To Michael Austin, she was the angel who appeared on his prison television each Thanksgiving, heaping mashed potatoes and turkey onto the plates of the thousands of homeless and needy people who had come to her for a hot meal.
Bea Gaddy, perhaps Baltimore's best-known ambassador to the poor, died in October 2001, less than three months before Austin was freed from his Jessup prison cell and returned to his home city.
He had served 27 years of a life sentence before a judge reversed his murder conviction, saying there was no evidence he had committed the crime.
The two never met, but Austin said Gaddy's spirit touched him. And as Thanksgiving approaches this year, he will give her perpetually struggling charity a gift.
Austin, a jazz musician who taught himself the trumpet while behind bars, is sponsoring "BeaFest" this Friday at the China Room in the Inner Harbor. The price of admission is $5 and five food items.
Blues singer Ursula Ricks said she agreed to perform there without pay because Gaddy, who helped her when she was homeless years ago, is "Baltimore's Mother Teresa."
"And while we're making comparisons," she added, "Michael is our Nelson Mandela."
In December 2001, a Baltimore judge "[remedied] the wrong" by reversing Austin's 1974 conviction in a fatal shooting of a security guard at an East Baltimore convenience store.
It was around Thanksgiving in 2004 when the state Board of Public Works paid Austin $1.4 million and then-Gov. Robert L. Ehrlich Jr. apologized to him for having spent time behind bars "for no reason, for inappropriate reasons, for unlawful reasons."
With his freedom and his money, Austin, 59, has thrown himself into public speaking engagements and his jazz band, In This 2gether. He said he also wants to "embrace the community because they embraced me when I came out of prison."
Recalling how he'd been touched watching television accounts of Bea Gaddy's Thanksgiving dinner, he said he decided to volunteer there, something he's done for about four years.
Last year, Bea Gaddy's charity workers served about 32,000 meals at the Patterson Park Recreational Center, organizers said.
"It's not Thanksgiving until I go there," Austin said. But this year, he got to thinking he could do more.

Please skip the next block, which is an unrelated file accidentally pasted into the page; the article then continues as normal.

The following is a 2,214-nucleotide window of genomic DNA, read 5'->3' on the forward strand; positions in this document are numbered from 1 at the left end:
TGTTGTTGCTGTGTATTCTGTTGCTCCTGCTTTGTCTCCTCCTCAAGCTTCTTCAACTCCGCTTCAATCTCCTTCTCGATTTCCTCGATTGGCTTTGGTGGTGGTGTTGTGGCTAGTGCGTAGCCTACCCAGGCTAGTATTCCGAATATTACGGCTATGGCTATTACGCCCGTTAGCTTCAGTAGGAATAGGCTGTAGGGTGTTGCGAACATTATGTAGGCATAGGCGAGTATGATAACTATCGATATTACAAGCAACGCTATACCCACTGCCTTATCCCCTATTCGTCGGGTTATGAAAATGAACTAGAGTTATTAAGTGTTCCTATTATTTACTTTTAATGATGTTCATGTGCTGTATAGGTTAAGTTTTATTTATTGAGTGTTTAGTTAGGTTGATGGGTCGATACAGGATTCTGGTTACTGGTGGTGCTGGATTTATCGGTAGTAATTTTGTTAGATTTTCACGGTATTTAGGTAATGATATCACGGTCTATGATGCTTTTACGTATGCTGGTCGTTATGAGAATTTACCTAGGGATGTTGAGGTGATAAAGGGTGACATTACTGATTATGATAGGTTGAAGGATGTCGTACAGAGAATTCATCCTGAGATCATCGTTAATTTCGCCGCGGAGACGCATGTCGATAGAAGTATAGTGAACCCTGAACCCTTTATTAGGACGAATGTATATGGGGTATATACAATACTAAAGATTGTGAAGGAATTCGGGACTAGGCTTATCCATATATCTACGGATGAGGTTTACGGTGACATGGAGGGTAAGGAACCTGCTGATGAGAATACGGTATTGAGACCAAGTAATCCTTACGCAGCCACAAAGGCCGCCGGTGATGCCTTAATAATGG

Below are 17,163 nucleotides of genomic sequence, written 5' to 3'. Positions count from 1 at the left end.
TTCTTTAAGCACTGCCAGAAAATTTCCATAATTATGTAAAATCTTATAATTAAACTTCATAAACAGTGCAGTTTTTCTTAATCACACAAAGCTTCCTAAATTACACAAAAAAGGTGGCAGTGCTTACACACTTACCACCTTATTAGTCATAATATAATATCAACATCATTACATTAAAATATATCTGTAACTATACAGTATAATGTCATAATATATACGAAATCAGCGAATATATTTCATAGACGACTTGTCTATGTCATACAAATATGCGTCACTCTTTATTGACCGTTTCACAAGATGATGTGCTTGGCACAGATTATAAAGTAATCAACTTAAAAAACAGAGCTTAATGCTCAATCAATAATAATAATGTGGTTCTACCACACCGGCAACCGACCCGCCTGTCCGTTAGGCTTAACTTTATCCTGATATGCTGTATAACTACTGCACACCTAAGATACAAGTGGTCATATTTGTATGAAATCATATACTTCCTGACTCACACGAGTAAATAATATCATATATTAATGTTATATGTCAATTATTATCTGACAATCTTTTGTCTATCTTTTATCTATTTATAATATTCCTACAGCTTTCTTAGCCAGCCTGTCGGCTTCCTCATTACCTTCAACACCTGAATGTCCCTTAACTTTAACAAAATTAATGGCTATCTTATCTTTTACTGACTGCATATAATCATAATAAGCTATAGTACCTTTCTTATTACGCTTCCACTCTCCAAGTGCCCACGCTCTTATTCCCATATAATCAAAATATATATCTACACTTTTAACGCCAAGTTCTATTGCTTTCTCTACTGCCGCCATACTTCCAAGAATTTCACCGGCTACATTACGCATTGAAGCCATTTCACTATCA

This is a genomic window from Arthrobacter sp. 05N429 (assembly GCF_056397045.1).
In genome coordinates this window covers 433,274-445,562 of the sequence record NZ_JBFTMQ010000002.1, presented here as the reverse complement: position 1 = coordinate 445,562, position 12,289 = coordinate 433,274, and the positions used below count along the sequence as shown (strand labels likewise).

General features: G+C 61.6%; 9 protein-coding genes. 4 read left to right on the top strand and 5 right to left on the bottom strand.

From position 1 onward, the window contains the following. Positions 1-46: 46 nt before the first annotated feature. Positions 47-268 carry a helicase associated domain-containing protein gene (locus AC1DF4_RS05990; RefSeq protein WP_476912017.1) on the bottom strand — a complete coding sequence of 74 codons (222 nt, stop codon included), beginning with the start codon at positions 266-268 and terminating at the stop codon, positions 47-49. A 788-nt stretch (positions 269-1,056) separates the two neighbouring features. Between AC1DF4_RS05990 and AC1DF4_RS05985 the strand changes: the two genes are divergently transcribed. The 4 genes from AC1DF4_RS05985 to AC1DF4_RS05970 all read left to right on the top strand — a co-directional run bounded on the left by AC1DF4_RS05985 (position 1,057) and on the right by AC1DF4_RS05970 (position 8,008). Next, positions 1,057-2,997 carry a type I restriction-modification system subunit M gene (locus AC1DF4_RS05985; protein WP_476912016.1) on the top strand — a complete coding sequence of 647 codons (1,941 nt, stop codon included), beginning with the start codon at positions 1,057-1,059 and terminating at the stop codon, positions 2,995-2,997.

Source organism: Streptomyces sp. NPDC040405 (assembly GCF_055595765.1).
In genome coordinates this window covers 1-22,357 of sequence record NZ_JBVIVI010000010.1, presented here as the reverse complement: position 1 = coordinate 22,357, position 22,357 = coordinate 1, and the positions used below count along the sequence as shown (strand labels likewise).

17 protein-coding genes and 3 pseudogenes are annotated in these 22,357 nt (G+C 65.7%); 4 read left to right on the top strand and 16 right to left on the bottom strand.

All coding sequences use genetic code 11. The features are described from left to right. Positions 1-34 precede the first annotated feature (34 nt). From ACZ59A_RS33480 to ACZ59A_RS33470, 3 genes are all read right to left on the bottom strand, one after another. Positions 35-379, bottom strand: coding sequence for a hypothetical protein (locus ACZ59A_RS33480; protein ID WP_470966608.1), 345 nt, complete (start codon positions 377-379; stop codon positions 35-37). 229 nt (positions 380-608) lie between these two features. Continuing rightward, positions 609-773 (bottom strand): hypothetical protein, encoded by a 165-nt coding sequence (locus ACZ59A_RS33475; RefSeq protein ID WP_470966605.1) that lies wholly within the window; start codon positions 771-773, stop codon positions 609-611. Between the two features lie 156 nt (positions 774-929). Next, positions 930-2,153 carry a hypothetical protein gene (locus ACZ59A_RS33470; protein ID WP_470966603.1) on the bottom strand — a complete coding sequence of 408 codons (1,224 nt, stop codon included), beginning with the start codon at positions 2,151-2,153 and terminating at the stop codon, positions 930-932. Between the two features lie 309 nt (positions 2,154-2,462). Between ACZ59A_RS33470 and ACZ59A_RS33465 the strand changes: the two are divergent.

Even before Bea Gaddy died of breast cancer six years ago, her organization, the Bea Gaddy Family Center, on North Chester Street in East Baltimore, was struggling financially. And since her death, circumstances have gotten worse. About this time every year, the organizers make a desperate plea for Thanksgiving food, volunteers and money.
This year is no different. Asked how the center is doing, director Connie Bass has a one-word response: "Awful."
She ticks off a list of past-due bills. A $3,000 utilities bill. A $2,000 phone bill. Another $2,700 coming up to pay for truck rentals and insurance for the Thanksgiving dinner.
"We've barely managed to keep afloat," she said. "The center is packed. We're sticking people everywhere, kids everywhere. We are so close to closing. ... And there are so many people out there who are hoping this center is open tomorrow, when they need us."
Even so, when Austin approached her in late August with his idea, she was skeptical. She said many well-meaning people make similar pitches but typically don't come through with the money they promise.
Bass, who will attend Friday, said she now believes Austin is different.
"He has been absolutely wonderful, always keeping us abreast of what's going on and how things are going," she said. "The concern and interest he has shown with making sure we get something out of this outweighs whatever we get financially."
Austin is aiming high. Working publicity with Lisa Hansen from Waterfront Technologies, a local marketing and graphic design firm, he has been promoting the event through fliers and e-mail blasts, and is already planning for next year.
He said he has presold almost 400 tickets and hopes many more people will come out Friday. He'll have trucks outside the China Room, at South and Lombard streets, to receive the nonperishable food donations.
The performers he assembled includes his band, the Ursula Ricks Blues Project and Smooth Kentucky, a local bluegrass band. Most of them will play for free, starting at 8:30 p.m.
Austin admits to a "big learning curve" for hosting a fundraiser. He paid $1,500 to reserve the China Room and about $1,000 more on materials, using his money instead of seeking donated space and items.
But he said he doesn't mind the cost. His zeal is boundless.
"Everybody loves Bea Gaddy. I found something I have a great passion for."